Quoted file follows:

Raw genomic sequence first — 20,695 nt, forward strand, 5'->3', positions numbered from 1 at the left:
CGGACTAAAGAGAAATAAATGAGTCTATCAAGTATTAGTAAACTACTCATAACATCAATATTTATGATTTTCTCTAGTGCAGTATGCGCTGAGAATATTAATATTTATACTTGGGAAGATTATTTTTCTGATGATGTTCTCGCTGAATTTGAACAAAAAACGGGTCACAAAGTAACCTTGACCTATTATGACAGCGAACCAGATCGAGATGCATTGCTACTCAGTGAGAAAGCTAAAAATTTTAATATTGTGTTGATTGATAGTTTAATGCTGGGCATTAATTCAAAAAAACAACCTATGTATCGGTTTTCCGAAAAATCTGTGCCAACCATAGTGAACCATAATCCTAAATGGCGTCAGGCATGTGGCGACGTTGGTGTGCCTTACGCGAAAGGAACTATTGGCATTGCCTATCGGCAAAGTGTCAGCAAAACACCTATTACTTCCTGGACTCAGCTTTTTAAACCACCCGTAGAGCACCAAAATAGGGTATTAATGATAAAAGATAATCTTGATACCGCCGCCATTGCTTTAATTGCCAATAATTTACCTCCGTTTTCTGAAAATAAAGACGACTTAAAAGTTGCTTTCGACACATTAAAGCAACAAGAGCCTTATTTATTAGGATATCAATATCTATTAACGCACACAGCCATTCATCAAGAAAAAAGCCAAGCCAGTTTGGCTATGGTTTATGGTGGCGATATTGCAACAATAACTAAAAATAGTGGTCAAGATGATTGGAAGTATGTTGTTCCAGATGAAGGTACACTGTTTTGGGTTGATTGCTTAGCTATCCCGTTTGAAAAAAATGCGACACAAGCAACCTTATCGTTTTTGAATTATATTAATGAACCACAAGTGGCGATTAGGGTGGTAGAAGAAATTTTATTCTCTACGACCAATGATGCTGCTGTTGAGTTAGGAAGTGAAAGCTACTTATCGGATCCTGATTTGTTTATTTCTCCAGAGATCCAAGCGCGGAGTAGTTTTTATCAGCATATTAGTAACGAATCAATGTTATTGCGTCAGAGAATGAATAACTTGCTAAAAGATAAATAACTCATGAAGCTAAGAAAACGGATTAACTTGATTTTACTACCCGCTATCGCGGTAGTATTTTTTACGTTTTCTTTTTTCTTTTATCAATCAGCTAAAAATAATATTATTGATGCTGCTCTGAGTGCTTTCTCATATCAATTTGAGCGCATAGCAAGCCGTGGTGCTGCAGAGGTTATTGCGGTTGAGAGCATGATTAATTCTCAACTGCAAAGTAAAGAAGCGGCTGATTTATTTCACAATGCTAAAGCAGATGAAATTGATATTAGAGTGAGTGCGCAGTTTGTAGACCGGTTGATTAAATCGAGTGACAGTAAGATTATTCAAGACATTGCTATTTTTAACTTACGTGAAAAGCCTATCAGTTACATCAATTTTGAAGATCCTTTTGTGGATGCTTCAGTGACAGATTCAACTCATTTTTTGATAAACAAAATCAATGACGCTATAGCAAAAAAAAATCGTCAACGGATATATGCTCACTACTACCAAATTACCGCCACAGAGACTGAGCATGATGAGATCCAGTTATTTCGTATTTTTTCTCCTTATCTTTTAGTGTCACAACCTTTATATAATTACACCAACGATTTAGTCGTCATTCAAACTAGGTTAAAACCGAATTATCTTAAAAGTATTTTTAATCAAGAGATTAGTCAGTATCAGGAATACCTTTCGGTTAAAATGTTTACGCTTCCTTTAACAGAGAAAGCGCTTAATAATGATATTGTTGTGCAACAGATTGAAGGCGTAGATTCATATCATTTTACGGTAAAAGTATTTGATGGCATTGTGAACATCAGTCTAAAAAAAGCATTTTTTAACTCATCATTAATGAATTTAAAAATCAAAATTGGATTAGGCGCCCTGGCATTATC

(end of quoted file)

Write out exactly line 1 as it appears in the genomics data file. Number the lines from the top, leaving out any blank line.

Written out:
Raw genomic sequence first — 20,695 nt, forward strand, 5'->3', positions numbered from 1 at the left: